Prasanna Natarajan

What didn't work in changing habits

Before trying the 30 day challenge method, I tried several other methods, most of which didn’t work.

I’m writing them down here to save time for you in case you too are using those methods and don’t yet see results.

Beeminder

I was a premium subscriber for more than a year at least I think. I remember calculating once after I quit, that I had spent about Rs 4000 just in subscription fees.

Beeminder allows you to develop habits by setting the frequency. Eg: I want to run 5 times a day, for 1 year. So that 2 days/week leeway is maintained by their graph for you. It gives you a visual. Your daily entry points should stay within a “yellow brick road” in the graph. If it strays off, you’ll be charged money, besides the monthly charge. This charge is supposed to “sting” you, and the next time you’ll be disciplined enough to do the habit correctly to avoid the sting. It worked some time for me, until it stopped working when I started lying to the app to avoid the sting. Well it got to the point where I was demotivated and wouldn’t do some habit for a day and in comes this thing wanting to charge me money. I became defensive, gave it a finger and started entering fake points.

Once you start entering the fake points, Beeminder loses all its power over you. They say their users don’t lie. But I was a user and I started lying and it took me quite a while to realise that it wasn’t working for me and then I decided to quit it.

Here are the reasons I think it didn’t work work me and how the 30 Day Trial method fares well as an alternative.

So ya, Beeminder, with all its Akrasia science, didn’t work for me.

Power of Habit

This was such a joke. The author wrote an entire fluffy book based on a tiny concept. A habit works in 3 segments. A cue that triggers a habit (not focused on current work triggers mindless browsing), a routine (the mindless browsing), and a reward (whatever article you end up getting sucked into). His “science-based” argument was that you should you precisely this method to replace any bad habits with good ones or cultivate new ones.

Well, the fact is that our brains are irrational. In fact, they take the trouble to see through the rationality and intentionally behave irrationally. It didn’t work. I read the whole book, but don’t remember developing habits using this method. Did I even try?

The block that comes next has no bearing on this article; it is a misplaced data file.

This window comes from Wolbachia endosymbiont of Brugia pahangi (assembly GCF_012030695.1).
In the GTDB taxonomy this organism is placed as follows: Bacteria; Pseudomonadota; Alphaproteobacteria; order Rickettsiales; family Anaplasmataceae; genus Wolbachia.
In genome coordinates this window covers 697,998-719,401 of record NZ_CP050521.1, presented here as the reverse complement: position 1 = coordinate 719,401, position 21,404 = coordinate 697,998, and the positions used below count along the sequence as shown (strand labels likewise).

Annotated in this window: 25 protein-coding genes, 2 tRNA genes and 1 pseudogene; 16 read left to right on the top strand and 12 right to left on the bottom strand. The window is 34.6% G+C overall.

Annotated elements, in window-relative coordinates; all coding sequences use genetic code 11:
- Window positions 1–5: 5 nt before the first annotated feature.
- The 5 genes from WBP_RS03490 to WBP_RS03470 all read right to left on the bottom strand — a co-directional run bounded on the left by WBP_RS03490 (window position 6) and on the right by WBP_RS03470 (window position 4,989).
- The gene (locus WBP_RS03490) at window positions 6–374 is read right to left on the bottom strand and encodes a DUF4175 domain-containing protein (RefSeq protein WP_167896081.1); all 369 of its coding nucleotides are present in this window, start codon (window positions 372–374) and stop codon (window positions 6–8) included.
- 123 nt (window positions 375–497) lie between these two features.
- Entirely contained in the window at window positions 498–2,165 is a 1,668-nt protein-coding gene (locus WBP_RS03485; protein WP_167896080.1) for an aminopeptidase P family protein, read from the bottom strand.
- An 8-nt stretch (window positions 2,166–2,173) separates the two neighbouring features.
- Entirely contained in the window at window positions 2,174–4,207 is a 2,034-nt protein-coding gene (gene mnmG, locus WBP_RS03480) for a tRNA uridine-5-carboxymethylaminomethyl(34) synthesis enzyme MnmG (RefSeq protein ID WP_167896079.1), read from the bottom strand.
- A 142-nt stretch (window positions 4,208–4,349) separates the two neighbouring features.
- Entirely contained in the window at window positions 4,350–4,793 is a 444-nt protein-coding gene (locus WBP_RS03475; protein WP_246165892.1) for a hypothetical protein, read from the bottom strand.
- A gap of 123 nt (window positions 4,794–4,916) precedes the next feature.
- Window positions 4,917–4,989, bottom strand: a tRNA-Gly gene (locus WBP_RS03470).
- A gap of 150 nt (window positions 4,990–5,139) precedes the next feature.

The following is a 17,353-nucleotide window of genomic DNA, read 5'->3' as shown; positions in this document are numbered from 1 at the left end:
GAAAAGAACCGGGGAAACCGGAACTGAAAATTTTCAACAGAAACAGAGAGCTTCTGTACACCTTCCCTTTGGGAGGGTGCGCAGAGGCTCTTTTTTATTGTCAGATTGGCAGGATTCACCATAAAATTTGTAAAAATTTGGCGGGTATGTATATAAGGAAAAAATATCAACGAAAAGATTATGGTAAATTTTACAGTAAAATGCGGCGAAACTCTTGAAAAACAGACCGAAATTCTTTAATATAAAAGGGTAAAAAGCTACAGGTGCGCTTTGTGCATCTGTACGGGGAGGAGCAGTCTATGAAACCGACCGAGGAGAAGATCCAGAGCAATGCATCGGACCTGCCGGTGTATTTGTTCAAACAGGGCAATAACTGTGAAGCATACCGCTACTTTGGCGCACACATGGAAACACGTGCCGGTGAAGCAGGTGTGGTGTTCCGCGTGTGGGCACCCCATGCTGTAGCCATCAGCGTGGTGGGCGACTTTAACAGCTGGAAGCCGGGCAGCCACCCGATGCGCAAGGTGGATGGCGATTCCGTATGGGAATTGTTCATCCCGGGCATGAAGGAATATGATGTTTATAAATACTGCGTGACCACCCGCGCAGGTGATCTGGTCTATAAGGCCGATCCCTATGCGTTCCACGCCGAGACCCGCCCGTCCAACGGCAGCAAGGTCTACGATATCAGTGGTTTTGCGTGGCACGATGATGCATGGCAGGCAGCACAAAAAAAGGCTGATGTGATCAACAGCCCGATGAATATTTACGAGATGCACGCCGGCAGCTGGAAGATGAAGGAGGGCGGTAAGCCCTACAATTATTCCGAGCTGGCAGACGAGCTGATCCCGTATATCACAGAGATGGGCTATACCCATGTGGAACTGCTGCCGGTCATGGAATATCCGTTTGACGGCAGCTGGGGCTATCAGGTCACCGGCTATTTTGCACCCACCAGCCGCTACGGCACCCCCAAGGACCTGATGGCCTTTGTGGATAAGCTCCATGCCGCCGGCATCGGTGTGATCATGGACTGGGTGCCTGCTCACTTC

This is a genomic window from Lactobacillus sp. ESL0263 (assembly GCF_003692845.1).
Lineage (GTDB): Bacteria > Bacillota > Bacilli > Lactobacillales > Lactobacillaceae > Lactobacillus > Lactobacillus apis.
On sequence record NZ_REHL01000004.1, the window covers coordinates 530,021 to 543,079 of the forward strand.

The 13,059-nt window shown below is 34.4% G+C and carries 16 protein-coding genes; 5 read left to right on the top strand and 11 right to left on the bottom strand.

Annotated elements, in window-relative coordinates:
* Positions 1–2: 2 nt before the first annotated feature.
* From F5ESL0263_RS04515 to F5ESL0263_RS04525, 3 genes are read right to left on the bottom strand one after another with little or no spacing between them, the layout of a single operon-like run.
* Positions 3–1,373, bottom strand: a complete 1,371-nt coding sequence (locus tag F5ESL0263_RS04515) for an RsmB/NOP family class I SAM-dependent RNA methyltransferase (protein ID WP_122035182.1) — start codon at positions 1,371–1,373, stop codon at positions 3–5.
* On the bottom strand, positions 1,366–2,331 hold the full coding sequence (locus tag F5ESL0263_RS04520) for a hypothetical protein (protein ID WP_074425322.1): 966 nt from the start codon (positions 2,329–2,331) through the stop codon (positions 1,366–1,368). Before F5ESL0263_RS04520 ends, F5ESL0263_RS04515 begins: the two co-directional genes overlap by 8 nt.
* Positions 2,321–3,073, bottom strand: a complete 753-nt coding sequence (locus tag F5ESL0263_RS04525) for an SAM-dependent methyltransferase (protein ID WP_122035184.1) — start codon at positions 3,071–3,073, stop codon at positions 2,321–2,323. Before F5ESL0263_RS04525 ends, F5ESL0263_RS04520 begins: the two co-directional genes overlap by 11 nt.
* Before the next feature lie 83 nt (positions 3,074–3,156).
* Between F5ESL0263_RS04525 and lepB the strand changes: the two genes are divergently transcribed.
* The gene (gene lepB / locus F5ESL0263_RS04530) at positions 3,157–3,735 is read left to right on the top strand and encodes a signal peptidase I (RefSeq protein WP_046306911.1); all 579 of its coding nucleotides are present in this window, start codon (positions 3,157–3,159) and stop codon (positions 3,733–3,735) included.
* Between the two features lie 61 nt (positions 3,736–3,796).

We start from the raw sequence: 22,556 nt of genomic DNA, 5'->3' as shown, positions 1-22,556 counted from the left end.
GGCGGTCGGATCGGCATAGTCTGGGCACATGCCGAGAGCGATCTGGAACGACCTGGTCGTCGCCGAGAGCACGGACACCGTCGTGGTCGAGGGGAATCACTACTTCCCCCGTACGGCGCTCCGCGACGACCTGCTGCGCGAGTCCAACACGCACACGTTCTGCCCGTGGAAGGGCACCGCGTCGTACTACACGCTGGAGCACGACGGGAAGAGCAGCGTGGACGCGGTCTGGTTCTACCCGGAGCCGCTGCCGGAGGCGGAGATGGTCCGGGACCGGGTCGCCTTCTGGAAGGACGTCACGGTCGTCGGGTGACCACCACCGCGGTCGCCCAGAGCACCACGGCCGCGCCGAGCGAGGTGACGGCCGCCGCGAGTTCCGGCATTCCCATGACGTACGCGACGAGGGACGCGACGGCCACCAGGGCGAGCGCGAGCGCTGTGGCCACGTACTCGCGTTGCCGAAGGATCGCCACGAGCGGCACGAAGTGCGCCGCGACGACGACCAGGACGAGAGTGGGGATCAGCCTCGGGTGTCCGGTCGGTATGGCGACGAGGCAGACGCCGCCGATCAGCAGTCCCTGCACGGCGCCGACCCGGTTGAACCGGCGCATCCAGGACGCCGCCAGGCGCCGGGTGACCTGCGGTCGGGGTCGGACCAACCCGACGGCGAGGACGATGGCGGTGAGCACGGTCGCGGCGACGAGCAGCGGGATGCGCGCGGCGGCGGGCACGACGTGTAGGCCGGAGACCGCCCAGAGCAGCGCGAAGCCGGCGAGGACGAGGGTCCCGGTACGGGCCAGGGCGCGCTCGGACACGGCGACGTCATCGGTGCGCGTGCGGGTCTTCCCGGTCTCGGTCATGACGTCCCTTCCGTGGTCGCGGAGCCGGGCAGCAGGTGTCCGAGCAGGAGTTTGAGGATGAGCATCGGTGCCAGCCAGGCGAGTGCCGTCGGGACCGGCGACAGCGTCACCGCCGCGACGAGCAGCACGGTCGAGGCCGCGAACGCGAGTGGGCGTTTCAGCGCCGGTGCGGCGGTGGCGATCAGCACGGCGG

BJ Fogg’s Tiny Habits

This one. Similar to the above. Didn’t work for me.

Blocking sites

I used tools like SelfControl app, leechblock etc to block access to distracting sites. But I always ended up figuring ways to bypass the restriction, and if I couldn’t, I’d simply uninstall the app and start using the site.

With a 30DT, I didn’t need any app, but I have stopped using sites that I were previously addicted to (reddit, hacker news, youtube).

However there’s one other method that works too. It’s laughably silly. Just put all your distracting sites in the /etc/hosts file. And change your system password to something that’s at least 10 to 15 chars long. Now every time you want to browse reddit, you’ll see that it’s blocked in the browser. Your brain will do a quick analysis of how long it will take to edit the hosts file with its sudo permission restriction, and then decide quickly that it’s not worth it. Works 90% of the time for me.

Deleting chess.com accounts

But I ended up creating new accounts and still played. Removing the app from the ipad didn’t work too. Within about 2 minutes, I can re-install and sign-in and start playing. After doing two 30DT of no chess, I’m no longer am addicted to chess. The app is still there in my ipad, but I’m not at all tempted. This was a huge surprise for me.

Reading books

Ya. I was just reading. Not doing anything.

Outro

So having tried all of this, I came back to this silly method and what a surprise it works! Please try this for yourself.